- Endometrial polyp
Endometrial polyps can be detected by
vaginal ultrasound (sonohysterography), hysteroscopyand dilation and curettage. Detection by ultrasonography can be difficult, particularly when there is endometrial hyperplasia(excessive thickening of the endometrium). Larger polyps may be missed by curettage.cite web
title =Ask the doctor - Uterine polyps
accessdate = 2007-10-21 ]
Polyps can be surgically removed using
curettageor hysterescopy.cite web
title =Uterine bleeding - Signs and Symptoms
UCSF Medical Center
accessdate =2007-10-20 ] When curettage is performed, polyps may be missed. To reduce this risk, the uterus can be first explored using grasping
forcepsat the beginning of the curettage procedure. During hysterescopy, the polyp can be visualized and removed through the cervix. If it is a large polyp, it can be cut into sections before each section is removed. If cancerous cells are discovered, a hysterectomymay be performed. A hysterectomy would usually not be considered if cancer has been ruled out. Whichever method is used, polyps are usually treated under general anesthetic.
Prognosis and complications
Endometrial polyps are usually benign although some may be
precancerousor cancerous. About 0.5% of endometrial polyps contain adenocarcinomacells. [cite book
coauthors =David S Strayer
title =Rubin's Pathology: Clinicopathologic Foundations of Medicine
location =Lippincott Williams & Wilkins
url = http://books.google.com/books?id=kD9VZ267wDEC&pg=RA3-PA805&d
isbn = 0781795168] Polyps can increase the risk of
miscarriagein women undergoing IVFtreatment. If they develop near the fallopian tubes, they may lead to difficulty in becoming pregnant. Although treatments such as hysteroscopy usually cure the polyp concerned, recurrence of endometrial polyps is frequent. Untreated, small polyps may regress on their own. [cite web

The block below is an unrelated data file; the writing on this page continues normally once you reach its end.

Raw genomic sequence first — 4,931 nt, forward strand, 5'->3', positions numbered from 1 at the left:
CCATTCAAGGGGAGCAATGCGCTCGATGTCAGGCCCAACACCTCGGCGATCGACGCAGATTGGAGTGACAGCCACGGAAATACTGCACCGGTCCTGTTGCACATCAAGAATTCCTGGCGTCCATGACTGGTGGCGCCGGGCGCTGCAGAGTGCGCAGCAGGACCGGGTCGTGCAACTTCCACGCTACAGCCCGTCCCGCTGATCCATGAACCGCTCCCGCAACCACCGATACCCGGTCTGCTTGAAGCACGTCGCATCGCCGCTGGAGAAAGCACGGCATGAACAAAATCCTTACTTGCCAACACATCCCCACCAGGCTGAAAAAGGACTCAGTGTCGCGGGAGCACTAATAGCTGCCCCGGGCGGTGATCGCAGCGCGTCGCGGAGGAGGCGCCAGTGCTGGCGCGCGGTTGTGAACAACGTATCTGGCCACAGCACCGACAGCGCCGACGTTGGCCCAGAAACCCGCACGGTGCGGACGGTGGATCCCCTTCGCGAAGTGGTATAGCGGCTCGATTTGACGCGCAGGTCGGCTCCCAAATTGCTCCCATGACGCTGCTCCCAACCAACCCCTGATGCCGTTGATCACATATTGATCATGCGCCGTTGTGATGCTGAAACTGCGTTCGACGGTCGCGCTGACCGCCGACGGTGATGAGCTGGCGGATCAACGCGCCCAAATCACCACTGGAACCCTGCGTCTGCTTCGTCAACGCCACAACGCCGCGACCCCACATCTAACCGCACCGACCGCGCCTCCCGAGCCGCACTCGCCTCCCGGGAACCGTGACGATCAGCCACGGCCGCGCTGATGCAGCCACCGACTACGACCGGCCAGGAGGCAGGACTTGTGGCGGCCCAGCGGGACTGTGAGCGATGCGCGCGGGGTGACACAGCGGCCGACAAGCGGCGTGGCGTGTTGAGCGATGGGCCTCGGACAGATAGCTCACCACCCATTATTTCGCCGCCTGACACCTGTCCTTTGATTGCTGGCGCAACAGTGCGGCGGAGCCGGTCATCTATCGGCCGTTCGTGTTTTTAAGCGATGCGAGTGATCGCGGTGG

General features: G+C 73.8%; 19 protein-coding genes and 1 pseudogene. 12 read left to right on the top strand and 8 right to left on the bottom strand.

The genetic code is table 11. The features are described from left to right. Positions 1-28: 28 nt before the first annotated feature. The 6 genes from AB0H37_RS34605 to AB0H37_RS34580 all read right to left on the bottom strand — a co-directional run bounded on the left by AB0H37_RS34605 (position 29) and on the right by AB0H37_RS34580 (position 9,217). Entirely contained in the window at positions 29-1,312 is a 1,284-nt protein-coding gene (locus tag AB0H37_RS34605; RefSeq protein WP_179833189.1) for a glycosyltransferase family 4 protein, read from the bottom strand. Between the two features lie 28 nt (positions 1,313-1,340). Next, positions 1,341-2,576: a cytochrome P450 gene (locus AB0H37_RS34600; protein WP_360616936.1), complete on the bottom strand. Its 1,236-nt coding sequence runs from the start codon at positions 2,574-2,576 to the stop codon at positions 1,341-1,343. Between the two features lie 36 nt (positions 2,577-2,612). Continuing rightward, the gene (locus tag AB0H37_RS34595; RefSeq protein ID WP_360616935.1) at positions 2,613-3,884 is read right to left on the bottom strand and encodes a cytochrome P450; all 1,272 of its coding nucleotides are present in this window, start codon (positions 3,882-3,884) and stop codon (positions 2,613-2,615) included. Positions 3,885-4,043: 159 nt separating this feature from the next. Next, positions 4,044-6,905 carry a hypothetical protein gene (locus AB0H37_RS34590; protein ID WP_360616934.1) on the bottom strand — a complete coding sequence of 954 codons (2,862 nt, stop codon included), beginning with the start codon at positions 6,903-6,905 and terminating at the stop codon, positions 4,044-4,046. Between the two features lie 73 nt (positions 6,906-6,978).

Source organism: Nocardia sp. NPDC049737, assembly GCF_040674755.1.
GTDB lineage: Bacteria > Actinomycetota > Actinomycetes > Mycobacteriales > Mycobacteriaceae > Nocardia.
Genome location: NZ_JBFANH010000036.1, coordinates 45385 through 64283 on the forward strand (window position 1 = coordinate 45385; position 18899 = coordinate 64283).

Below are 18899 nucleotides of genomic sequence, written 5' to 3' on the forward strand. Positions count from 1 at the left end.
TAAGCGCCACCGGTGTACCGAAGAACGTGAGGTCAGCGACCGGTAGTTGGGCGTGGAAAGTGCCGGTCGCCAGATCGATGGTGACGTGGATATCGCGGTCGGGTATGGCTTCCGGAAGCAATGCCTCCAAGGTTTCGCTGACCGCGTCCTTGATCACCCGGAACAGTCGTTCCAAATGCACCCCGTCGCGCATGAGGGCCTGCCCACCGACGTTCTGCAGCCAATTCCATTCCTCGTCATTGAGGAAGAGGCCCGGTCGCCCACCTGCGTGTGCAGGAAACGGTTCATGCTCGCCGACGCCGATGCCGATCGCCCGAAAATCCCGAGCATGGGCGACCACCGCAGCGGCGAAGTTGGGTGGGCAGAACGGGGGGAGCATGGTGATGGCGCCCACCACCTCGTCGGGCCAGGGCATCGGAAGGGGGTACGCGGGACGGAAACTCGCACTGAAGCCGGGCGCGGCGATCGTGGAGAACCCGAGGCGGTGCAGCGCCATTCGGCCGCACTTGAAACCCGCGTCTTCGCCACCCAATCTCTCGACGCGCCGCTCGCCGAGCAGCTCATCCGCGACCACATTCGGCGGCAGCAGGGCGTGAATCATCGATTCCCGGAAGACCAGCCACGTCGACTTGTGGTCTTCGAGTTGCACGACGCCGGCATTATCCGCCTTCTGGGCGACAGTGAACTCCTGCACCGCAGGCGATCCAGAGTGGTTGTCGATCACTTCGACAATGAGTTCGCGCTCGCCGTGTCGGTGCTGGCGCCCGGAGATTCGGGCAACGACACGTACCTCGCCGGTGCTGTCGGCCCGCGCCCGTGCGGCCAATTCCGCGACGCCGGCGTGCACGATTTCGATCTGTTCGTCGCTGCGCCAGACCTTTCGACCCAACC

last = Kaunitz
first = Andrew M.
title = Asymptomatic Endometrial Polyps: What Is the Likelihood of Cancer?
work = Medscape Ob/Gyn & Women's Health
date = 2002-08-26
url = http://www.medscape.com/viewarticle/440353
accessdate =2008-04-20 ]
Risk factors and epidemiology
Endometrial polyps usually occur in women in their 40s and 50s. Risk factors include
obesity, high blood pressureand a history of cervical polyps. Taking tamoxifenor hormone replacement therapycan also increase the risk of uterine polyps.cite book
first =D. Keith
coauthors =Sir John Dewhurst
title =Dewhurst's Textbook of Obstetrics and Gynaecology
isbn =1405156678 ] The use of an
IntraUterine Systemcontaining levonorgestrelin women taking Tamoxifen may reduce the incidence of polyps. [cite journal |author=Chan SS, Tam WH, Yeo W, "et al" |title=A randomised controlled trial of prophylactic levonorgestrel intrauterine system in tamoxifen-treated women |journal=BJOG |volume=114 |issue=12 |pages=1510–5 |year=2007 |pmid=17995495 |doi=10.1111/j.1471-0528.2007.01545.x |url=] Endometrial polyps occur in up to 10% of women. It is estimated that they are present in 25% of women with abnormal vaginal bleeding.
Endometrial polyps can be solitary or occur with others.cite book
last =Bajo Arenas
first =José M.
coauthors =Asim Kurjak
title =Donald School Textbook Of Transvaginal Sonography
publisher =Taylor & Francis
isbn =184214331X ] They are round or oval and measure between a few millimeters to several centimeters in diameter. They are usually the same red/brown color of the surrounding endometrium although large ones can appear to be a darker red. The polyps consist of dense, fibrous tissue (stroma), blood vessels and glandlike spaces lined with endometrial
epithelium. If they are pedunculated, they are attached by a thin stalk (pedicle). If they are sessile, they are connected by a flat base to the uterine wall. Pedunculated polyps are more common than sessile ones.
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